Transmission system operators TenneT, energy provider The Mobility House and carmaker Nissan have completed a vehicle-to-grid pilot project launched in 2018 to redistribute renewable energies in Germany.
The partners focussed on electric car batteries for storing and adding locally produced electricity into the grid in zones in North and South Germany controlled by TenneT. As part of the showcase project of the German Ministry (SINTEG), batteries from all-electric Nissan Leafs were used as storage devices for locally produced electricity to help stabilise the power grid during peak demand. SINTEG stands for ‘Shop Window Intelligent Energy – Digital Agenda for the Energy Turnaround’.
The project responded to a concern increasingly common in Germany, where now around 45% per cent of energy comes from renewables, so supply is volatile or at least unevenly distributed at times. To overcome this, the wind power available in northern Germany was used by the electric cars in that region. At the same time, electricity from fully charged Nissan batteries was fed back into the grid in the south instead of increasing fossil fuel-powered electricity generation. The partners stress that they also took the mobility and charging requirements of the vehicle users into account.
The conclusion: “The pilot project has shown that we can use electromobility in the future to control the weather-dependent renewable electricity production flexibly. That takes the strain off the electricity grid and helps us to limit expensive curtailment of wind turbines. The short-term flexibility that electric mobility provides us with can supplement the grid expansion and become an important building block for the energy transition,” said TenneT Managing Director Tim Meyerjürgens.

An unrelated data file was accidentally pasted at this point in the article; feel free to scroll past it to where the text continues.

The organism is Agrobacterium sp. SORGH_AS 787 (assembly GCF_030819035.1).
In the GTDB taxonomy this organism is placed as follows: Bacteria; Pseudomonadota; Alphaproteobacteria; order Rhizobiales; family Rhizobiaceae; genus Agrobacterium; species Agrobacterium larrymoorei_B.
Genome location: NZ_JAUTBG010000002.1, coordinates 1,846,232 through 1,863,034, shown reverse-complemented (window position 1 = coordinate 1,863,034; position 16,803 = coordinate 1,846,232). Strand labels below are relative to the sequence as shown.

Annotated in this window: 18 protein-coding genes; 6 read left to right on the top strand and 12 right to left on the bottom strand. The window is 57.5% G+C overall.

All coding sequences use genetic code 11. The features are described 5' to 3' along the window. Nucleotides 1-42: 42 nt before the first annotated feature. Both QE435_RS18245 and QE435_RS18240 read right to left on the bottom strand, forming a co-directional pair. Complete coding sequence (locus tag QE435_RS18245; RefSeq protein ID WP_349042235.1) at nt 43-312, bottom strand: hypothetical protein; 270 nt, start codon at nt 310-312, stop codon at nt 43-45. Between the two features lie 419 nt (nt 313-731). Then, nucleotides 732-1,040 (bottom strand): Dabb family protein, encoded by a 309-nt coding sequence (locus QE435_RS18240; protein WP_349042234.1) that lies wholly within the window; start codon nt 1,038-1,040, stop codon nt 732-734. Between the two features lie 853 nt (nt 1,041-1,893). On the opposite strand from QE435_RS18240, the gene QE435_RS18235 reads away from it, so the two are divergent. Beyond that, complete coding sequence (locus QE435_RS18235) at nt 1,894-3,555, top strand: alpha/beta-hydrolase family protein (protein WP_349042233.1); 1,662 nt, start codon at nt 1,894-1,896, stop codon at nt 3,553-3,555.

The project was launched in 2018 to find a solution to the increasing bottlenecks in the power grid. To date, network operators such as TenneT have had to regulate surplus renewable energy in the north of Germany and simultaneously ramp up conventional power generation in the south – “an expensive matter, especially at peak loads,” according to the grid operator. In 2017, for example, the costs for balancing the grid were just under one billion euros inside the TenneT area. A sum that is ultimately passed on to electricity consumers via the grid fees.
An intelligent redistribution measure based on e-vehicles could help to reduce this amount, according to the project partners’ calculations. They used the smart charging and energy management system ChargePilot. The loading control of the dispatch measures took place locally and in real-time – through the connection to the technology platform from TMH and a platform from TenneT. The Mobility House uses the same technology in the Renault-Nissan Alliance project in Porto Santo. Nissan EVs are equipped with the CHAdeMO standard, which already enables a bidirectional energy exchange.
Now with the German project completed, the partners intend to widen the applications to Europe. TenneT is currently working on a European platform with other transmission system operators. “This will allow small-scale, decentralised flexibilities such as electric cars to be integrated into the energy system on a large scale,” the company says. The Mobility House also equips company fleets with its charging and energy management system and is waiting for regulatory barriers to be resolved.